A few weeks ago, I wrote about a new test for canine parvovirus that can detect an emerging strain of the virus (2c) while also testing for the “older” 2a and 2b strains. I quoted from the Kansas State University press release saying that “researchers are seeing that parvovirus can infect cats.” TheOldBroad commented, “This definitely struck fear in my heart. Do you know if it's the same virus or a mutated form? Will canine vax protect a cat/kitten from this?”
I’ve done a little research into these questions since I’m admittedly ignorant about the details of canine parvovirus infecting cats. Here’s what I’ve found.
First of all, the fact that canine parvovirus can infect cats isn’t that big of a surprise. The most widely accepted theory about how canine parvovirus suddenly erupted on the scene with such disastrous results in the 1970s is that it originated (mutated) from the feline panleukopenia virus or another type of closely related parvovirus. So, the reports of cats coming down with canine parvovirus that started emerging in the last decade or two are most likely a case of canine parvovirus redeveloping the ability to infect cats rather than developing it anew.
A paper published in 2010 describes two cases of kittens diagnosed with canine parvovirus.
Unlike the original canine parvovirus type 2 (CPV-2), CPV-2 variants have gained the ability to replicate in vivo in cats but there is limited information on the disease patterns induced by these variants in the feline host. During 2008, two distinct cases of parvoviral infection were diagnosed in our laboratories. A CPV-2a variant was identified in a 3-month-old Persian kitten displaying clinical sign of feline panleukopenia (FPL) (acute gastroenteritis and marked leukopenia) and oral ulcerations, that died eight days after the onset of the disease. Two pups living in the same pet shop as the cat were found to shed a CPV-2a strain genetically identical to the feline virus and were likely the source of infection. Also, non-fatal infection by a CPV-2c strain occurred in a 2.5-month-old European shorthair kitten displaying non-haemorrhagic diarrhoea and normal white blood cell counts. By sequence analysis of the major capsid protein (VP2) gene, the feline CPV-2c strain showed 100% identity to a recent canine type-2c isolate. Both kittens had been administered multivalent vaccines against common feline pathogens including FPL virus. Whether and to which extent the FPL vaccines can protect cats adequately from the antigenic variants of CPV-2 should be assessed.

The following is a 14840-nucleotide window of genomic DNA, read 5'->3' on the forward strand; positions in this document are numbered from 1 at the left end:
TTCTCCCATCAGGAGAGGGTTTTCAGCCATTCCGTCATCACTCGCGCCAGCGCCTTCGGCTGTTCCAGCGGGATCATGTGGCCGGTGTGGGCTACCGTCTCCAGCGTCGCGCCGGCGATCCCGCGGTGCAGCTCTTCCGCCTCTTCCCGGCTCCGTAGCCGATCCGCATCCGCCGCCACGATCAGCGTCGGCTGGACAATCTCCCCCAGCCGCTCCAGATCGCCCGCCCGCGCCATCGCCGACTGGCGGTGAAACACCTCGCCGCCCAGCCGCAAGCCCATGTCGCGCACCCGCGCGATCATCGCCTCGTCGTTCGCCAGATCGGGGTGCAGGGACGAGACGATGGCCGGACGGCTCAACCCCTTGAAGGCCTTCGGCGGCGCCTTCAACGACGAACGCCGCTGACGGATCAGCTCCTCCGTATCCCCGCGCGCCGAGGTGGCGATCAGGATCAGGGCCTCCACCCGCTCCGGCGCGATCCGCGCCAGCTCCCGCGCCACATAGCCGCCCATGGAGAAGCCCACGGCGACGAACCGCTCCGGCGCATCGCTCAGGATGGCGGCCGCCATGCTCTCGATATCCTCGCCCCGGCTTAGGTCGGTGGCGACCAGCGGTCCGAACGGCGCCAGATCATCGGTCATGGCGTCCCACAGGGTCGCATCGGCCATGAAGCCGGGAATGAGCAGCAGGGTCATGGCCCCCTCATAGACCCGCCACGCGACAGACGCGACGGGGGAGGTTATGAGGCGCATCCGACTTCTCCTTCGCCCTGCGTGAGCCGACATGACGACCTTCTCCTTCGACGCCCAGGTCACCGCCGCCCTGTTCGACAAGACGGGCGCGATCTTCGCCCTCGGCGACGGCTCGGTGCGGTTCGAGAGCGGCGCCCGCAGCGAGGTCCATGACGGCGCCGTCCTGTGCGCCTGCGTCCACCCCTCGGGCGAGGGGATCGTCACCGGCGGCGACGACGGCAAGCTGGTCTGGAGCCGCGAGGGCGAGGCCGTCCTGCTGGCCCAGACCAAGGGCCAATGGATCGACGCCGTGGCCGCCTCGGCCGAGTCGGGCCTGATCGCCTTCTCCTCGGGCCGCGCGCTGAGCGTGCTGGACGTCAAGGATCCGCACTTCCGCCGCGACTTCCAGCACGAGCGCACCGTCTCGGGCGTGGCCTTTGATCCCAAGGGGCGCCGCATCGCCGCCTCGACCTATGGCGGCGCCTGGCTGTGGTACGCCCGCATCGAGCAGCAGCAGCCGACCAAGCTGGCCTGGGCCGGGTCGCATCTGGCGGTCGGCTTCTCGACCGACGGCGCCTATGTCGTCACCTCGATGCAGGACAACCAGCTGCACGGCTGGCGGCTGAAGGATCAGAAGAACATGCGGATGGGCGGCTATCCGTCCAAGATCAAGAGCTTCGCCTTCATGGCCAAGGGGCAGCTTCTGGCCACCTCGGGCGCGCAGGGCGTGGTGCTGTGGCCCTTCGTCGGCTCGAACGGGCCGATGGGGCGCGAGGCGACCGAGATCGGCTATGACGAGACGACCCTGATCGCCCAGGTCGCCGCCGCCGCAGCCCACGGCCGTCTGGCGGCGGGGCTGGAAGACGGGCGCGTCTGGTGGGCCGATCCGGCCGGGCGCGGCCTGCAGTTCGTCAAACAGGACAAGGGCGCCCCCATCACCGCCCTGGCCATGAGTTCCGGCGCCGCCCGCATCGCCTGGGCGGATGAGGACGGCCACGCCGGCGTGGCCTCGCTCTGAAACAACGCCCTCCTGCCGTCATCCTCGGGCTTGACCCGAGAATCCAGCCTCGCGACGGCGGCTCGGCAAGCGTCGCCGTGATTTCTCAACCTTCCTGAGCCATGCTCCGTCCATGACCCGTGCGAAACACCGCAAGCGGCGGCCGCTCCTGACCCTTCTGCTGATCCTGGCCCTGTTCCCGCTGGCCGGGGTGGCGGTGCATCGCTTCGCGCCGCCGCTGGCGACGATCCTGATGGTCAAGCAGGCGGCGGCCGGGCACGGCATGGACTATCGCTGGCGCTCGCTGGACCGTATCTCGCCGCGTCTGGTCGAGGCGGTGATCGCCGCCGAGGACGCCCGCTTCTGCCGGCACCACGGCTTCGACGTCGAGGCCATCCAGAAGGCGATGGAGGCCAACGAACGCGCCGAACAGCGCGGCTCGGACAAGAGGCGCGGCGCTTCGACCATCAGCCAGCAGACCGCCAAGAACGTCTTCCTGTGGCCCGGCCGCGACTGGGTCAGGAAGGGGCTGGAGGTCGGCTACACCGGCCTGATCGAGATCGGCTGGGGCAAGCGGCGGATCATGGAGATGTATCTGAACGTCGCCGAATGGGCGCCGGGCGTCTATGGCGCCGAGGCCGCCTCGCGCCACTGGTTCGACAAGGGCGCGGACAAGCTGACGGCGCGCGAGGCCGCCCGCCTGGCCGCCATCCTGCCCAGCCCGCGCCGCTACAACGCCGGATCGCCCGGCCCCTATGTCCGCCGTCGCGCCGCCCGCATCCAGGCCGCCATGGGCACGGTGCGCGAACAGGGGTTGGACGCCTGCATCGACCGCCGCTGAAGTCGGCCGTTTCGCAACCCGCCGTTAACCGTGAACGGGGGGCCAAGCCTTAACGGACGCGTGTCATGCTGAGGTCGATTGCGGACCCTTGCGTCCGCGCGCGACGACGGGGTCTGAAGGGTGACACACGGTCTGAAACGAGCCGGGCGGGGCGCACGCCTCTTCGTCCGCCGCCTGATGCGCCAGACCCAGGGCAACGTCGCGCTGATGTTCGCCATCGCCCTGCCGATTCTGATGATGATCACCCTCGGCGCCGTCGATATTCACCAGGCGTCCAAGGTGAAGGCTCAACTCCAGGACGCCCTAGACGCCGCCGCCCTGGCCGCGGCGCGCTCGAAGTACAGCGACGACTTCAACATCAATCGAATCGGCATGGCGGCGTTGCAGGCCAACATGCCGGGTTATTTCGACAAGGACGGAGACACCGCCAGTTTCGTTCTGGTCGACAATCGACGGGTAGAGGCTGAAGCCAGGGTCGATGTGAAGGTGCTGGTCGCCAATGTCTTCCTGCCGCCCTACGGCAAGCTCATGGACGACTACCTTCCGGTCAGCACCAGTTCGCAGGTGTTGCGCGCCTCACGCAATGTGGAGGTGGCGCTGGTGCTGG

Another recent study shows that the prevalence of canine parvovirus infections in cats may be more widespread than you might think. It found that “Canine parvovirus was demonstrated in 32.5% (13/50) of faecal samples in a cross sectional study of 50 cats from a feline only shelter, and 33.9% (61/180) of faecal samples in a longitudinal study of 74 cats at a mixed canine and feline shelter.” None of these cats were showing any symptoms of disease. The authors concluded, “These results suggest that in some circumstances, clinically normal cats may be able to shed CPV for prolonged periods of time, and raises the possibility that such cats may be important reservoirs for the maintenance of infection in both the cat and the dog population.”
Perhaps dogs have more to fear from cats with regards to parvovirus than the other way around.
Dr. Jennifer Coates
Characterisation of canine parvovirus strains isolated from cats with feline panleukopenia. Decaro N, Buonavoglia D, Desario C, Amorisco F, Colaianni ML, Parisi A, Terio V, Elia G, Lucente MS, Cavalli A, Martella V, Buonavoglia C. Res Vet Sci. 2010 Oct;89(2):275-8.
Canine parvovirus in asymptomatic feline carriers. Clegg SR, Coyne KP, Dawson S, Spibey N, Gaskell RM, Radford AD. Vet Microbiol. 2012 May 25;157(1-2):78-85.